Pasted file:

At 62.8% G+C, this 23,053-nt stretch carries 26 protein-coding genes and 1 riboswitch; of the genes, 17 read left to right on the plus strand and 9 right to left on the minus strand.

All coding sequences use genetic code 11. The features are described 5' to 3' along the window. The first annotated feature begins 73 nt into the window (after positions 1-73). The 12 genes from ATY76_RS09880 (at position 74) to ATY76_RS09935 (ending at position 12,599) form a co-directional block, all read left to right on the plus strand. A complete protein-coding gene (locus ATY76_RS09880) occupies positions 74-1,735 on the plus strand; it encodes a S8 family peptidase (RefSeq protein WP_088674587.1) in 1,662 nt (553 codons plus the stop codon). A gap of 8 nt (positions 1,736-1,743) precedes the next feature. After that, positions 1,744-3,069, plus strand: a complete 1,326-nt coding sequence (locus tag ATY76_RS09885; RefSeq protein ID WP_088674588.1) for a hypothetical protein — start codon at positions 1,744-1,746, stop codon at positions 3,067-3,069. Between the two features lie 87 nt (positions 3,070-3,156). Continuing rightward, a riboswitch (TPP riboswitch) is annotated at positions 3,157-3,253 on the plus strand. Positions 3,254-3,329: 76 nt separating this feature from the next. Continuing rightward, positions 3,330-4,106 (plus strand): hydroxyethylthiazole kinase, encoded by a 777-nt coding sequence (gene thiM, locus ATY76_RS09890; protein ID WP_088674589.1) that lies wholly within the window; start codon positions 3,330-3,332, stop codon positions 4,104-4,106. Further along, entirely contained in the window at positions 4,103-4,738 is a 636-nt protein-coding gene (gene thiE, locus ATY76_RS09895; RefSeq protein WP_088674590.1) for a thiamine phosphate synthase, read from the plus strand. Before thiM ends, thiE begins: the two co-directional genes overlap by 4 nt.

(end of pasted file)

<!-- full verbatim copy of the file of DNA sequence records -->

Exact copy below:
At 62.8% G+C, this 23,053-nt stretch carries 26 protein-coding genes and 1 riboswitch; of the genes, 17 read left to right on the plus strand and 9 right to left on the minus strand.

All coding sequences use genetic code 11. The features are described 5' to 3' along the window. The first annotated feature begins 73 nt into the window (after positions 1-73). The 12 genes from ATY76_RS09880 (at position 74) to ATY76_RS09935 (ending at position 12,599) form a co-directional block, all read left to right on the plus strand. A complete protein-coding gene (locus ATY76_RS09880) occupies positions 74-1,735 on the plus strand; it encodes a S8 family peptidase (RefSeq protein WP_088674587.1) in 1,662 nt (553 codons plus the stop codon). A gap of 8 nt (positions 1,736-1,743) precedes the next feature. After that, positions 1,744-3,069, plus strand: a complete 1,326-nt coding sequence (locus tag ATY76_RS09885; RefSeq protein ID WP_088674588.1) for a hypothetical protein — start codon at positions 1,744-1,746, stop codon at positions 3,067-3,069. Between the two features lie 87 nt (positions 3,070-3,156). Continuing rightward, a riboswitch (TPP riboswitch) is annotated at positions 3,157-3,253 on the plus strand. Positions 3,254-3,329: 76 nt separating this feature from the next. Continuing rightward, positions 3,330-4,106 (plus strand): hydroxyethylthiazole kinase, encoded by a 777-nt coding sequence (gene thiM, locus ATY76_RS09890; protein ID WP_088674589.1) that lies wholly within the window; start codon positions 3,330-3,332, stop codon positions 4,104-4,106. Further along, entirely contained in the window at positions 4,103-4,738 is a 636-nt protein-coding gene (gene thiE, locus ATY76_RS09895; RefSeq protein WP_088674590.1) for a thiamine phosphate synthase, read from the plus strand. Before thiM ends, thiE begins: the two co-directional genes overlap by 4 nt.